Which is precisely what the FBI and the NSA (and so on for most or all other secret services) want:

Total secret access to all of anyone's privacy, so that they can - and now I quote from here - in secret "Deny / Disrupt / Degrade / Deceive" any user they want to, if they do not decide to arrest them in secret.

There is more in the article, that is recommended.

2. Tomgram: Bill McKibben, It's Not Just What Exxon Did, It's What It's Doing

The second item is by Tom Engelhardt and Bill McKibben on Tomdispatch:

This is from Tom Engelhardt's introduction:
In fact, a recent study, published in the journal Nature Climate Change by 22 climate scientists, suggests that when it comes to the melting of ice sheets and the rise of seas and oceans, we’re not just talking about how life will be changed on Planet Earth in 2100 or even 2200.  We’re potentially talking about what it will be like in 12,200, an expanse of time twice as long as human history to date.  So many thousands of years are hard even to fathom, but as the study points out, “A considerable fraction of the carbon emitted to date and in the next 100 years will remain in the atmosphere for tens to hundreds of thousands of years.” The essence of the report, as Chris Mooney wrote in the Washington Post, is this: “In 10,000 years, if we totally let it rip, the planet could ultimately be an astonishing 7 degrees Celsius warmer on average and feature seas 52 meters (170 feet) higher than they are now.”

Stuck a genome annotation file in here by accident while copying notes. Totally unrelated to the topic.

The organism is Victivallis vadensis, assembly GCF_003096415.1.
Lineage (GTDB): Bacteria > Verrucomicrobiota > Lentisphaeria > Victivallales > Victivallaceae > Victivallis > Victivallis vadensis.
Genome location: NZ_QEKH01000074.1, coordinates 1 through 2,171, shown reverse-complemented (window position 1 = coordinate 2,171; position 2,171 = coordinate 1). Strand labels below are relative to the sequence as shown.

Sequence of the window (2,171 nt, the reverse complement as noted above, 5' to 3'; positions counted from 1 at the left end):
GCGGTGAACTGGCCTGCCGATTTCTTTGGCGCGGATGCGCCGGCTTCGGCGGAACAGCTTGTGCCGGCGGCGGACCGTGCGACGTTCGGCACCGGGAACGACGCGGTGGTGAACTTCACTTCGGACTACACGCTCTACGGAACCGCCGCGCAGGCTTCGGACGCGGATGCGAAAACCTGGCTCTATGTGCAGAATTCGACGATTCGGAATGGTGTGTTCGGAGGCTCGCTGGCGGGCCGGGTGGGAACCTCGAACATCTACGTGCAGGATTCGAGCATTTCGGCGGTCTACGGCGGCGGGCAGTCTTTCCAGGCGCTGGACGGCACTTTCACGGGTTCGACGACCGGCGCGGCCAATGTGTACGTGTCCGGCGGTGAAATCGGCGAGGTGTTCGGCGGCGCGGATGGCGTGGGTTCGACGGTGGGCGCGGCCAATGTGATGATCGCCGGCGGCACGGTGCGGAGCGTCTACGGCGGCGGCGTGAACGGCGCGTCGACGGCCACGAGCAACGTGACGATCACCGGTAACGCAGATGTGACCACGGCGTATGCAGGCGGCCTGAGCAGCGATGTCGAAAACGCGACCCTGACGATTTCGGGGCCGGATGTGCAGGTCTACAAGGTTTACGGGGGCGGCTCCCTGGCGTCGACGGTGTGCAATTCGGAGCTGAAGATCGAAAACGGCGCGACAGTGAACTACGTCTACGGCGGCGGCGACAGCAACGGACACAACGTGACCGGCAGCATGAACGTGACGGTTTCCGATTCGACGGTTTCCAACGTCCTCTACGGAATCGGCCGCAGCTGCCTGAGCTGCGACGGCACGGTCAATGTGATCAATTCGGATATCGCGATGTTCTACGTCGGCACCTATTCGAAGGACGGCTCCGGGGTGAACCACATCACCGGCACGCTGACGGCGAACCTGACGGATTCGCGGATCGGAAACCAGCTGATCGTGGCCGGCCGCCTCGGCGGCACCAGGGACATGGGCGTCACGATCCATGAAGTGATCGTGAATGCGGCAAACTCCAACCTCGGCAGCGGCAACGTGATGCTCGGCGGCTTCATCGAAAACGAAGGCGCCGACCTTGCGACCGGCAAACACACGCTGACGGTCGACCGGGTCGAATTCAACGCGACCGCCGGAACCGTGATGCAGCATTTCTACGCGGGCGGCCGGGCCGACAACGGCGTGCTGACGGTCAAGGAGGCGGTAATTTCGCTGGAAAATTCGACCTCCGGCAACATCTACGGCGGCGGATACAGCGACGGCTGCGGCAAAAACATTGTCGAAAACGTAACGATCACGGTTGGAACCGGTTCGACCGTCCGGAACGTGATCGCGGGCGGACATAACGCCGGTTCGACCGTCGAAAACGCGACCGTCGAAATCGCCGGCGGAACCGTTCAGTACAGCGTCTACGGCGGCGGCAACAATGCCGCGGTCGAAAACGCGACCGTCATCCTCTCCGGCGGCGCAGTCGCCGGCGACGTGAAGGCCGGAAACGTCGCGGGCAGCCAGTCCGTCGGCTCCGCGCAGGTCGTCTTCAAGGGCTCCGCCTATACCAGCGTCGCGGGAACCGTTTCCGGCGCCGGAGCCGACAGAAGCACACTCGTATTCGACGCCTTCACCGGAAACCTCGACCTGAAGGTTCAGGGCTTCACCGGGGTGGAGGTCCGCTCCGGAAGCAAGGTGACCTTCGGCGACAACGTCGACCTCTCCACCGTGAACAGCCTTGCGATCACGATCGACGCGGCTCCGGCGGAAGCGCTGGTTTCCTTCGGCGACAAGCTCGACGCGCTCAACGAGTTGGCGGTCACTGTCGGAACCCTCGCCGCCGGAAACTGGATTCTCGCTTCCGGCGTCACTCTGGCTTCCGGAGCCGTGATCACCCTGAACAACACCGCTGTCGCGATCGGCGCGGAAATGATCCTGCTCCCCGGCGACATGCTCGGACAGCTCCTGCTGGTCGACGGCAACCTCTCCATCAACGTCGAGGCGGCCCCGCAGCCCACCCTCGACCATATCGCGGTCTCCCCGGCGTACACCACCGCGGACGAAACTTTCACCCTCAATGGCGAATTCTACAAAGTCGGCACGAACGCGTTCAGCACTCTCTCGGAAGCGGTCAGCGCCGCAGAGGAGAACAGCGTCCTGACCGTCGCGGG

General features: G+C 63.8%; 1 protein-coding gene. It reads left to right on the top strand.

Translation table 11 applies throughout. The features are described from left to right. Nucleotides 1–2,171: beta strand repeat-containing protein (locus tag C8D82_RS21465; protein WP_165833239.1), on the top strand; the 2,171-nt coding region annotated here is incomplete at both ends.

Even far more modest temperature changes like the two degree Celsius rise discussed at the recent Paris meeting, where 196 nations signed onto a climate change agreement, would transform the face of the planet for thousands of years and result in the drowning of a range of iconic global cities “including New York, London, Rio de Janeiro, Cairo, Calcutta, Jakarta, and Shanghai.”

Actually, I am not much concerned with the state of the earth in 200, 500 or indeed 10,000 years.

My reasons are not that I disagree with the stated consequences of our present actions but that (i) I think it will be a considerable miracle if humanity exists in a 100 years more or less as it does now, that is with 7 billions of people or more, without major disasters and without major - atomic - wars, while (ii) I really do not see a feasible solution for the climate/ environmental problem with the present governments and economies, simply because adequately attacking these problems seems to be impossible with the kinds of governments and money that are available.

I much hope I am mistaken about both points, but much too litttle has been done on the second problem to be confident that the first miracle has any  appreciable chance of becoming real.

In any case, I just quoted from Tom Engelhardt's introduction: The article by Bill McKibben that follows is interesting and recommended.

3. The Unbearable Asymmetry of Bullshit

The third item is by Brian D. Earp on Quilette:

Let me start with quoting the beginning of the Wikipedia on bullshit:

Bullshit (also bullcrap) is a common English expletive which may be shortened to the euphemism bull or the initialism BS. In British English, "bollocks" is a comparable expletive, although "bullshit" is more common. It is mostly a slang profanity term meaning "nonsense", especially in a rebuking response to communication or actions viewed as deceiving, misleading, disingenuous, unfair or false. As with many expletives, the term can be used as an interjection or as many other parts of speech, and can carry a wide variety of meanings.